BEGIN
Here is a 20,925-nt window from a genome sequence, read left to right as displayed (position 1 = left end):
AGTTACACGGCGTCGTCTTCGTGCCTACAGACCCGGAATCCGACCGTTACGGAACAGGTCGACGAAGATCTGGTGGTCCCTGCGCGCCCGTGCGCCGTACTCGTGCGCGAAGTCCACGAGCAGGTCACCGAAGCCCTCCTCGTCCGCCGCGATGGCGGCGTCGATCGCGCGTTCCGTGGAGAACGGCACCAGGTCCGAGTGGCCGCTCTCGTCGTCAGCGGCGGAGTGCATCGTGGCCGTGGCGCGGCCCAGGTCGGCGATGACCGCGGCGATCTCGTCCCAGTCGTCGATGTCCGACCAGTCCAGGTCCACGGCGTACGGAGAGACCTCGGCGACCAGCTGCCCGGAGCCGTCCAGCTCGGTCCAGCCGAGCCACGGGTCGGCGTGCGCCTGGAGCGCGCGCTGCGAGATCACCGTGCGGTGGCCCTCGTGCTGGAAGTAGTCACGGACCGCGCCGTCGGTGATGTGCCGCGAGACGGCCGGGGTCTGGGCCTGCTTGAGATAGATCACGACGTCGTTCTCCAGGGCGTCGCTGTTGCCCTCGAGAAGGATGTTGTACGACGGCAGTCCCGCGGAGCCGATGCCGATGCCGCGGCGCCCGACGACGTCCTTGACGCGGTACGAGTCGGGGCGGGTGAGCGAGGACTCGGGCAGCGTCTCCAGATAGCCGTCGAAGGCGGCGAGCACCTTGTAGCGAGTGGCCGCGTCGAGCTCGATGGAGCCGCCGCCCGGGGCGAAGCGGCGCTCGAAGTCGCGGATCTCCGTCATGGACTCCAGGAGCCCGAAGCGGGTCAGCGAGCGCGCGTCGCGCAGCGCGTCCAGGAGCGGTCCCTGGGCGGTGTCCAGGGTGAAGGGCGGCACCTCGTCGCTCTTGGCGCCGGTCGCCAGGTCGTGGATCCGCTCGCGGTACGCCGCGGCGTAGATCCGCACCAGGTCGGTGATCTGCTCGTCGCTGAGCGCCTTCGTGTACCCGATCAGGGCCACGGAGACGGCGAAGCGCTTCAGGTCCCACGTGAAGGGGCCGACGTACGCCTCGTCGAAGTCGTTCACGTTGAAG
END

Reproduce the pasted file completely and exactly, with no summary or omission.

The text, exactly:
Here is a 20,925-nt window from a genome sequence, read left to right as displayed (position 1 = left end):
AGTTACACGGCGTCGTCTTCGTGCCTACAGACCCGGAATCCGACCGTTACGGAACAGGTCGACGAAGATCTGGTGGTCCCTGCGCGCCCGTGCGCCGTACTCGTGCGCGAAGTCCACGAGCAGGTCACCGAAGCCCTCCTCGTCCGCCGCGATGGCGGCGTCGATCGCGCGTTCCGTGGAGAACGGCACCAGGTCCGAGTGGCCGCTCTCGTCGTCAGCGGCGGAGTGCATCGTGGCCGTGGCGCGGCCCAGGTCGGCGATGACCGCGGCGATCTCGTCCCAGTCGTCGATGTCCGACCAGTCCAGGTCCACGGCGTACGGAGAGACCTCGGCGACCAGCTGCCCGGAGCCGTCCAGCTCGGTCCAGCCGAGCCACGGGTCGGCGTGCGCCTGGAGCGCGCGCTGCGAGATCACCGTGCGGTGGCCCTCGTGCTGGAAGTAGTCACGGACCGCGCCGTCGGTGATGTGCCGCGAGACGGCCGGGGTCTGGGCCTGCTTGAGATAGATCACGACGTCGTTCTCCAGGGCGTCGCTGTTGCCCTCGAGAAGGATGTTGTACGACGGCAGTCCCGCGGAGCCGATGCCGATGCCGCGGCGCCCGACGACGTCCTTGACGCGGTACGAGTCGGGGCGGGTGAGCGAGGACTCGGGCAGCGTCTCCAGATAGCCGTCGAAGGCGGCGAGCACCTTGTAGCGAGTGGCCGCGTCGAGCTCGATGGAGCCGCCGCCCGGGGCGAAGCGGCGCTCGAAGTCGCGGATCTCCGTCATGGACTCCAGGAGCCCGAAGCGGGTCAGCGAGCGCGCGTCGCGCAGCGCGTCCAGGAGCGGTCCCTGGGCGGTGTCCAGGGTGAAGGGCGGCACCTCGTCGCTCTTGGCGCCGGTCGCCAGGTCGTGGATCCGCTCGCGGTACGCCGCGGCGTAGATCCGCACCAGGTCGGTGATCTGCTCGTCGCTGAGCGCCTTCGTGTACCCGATCAGGGCCACGGAGACGGCGAAGCGCTTCAGGTCCCACGTGAAGGGGCCGACGTACGCCTCGTCGAAGTCGTTCACGTTGAAG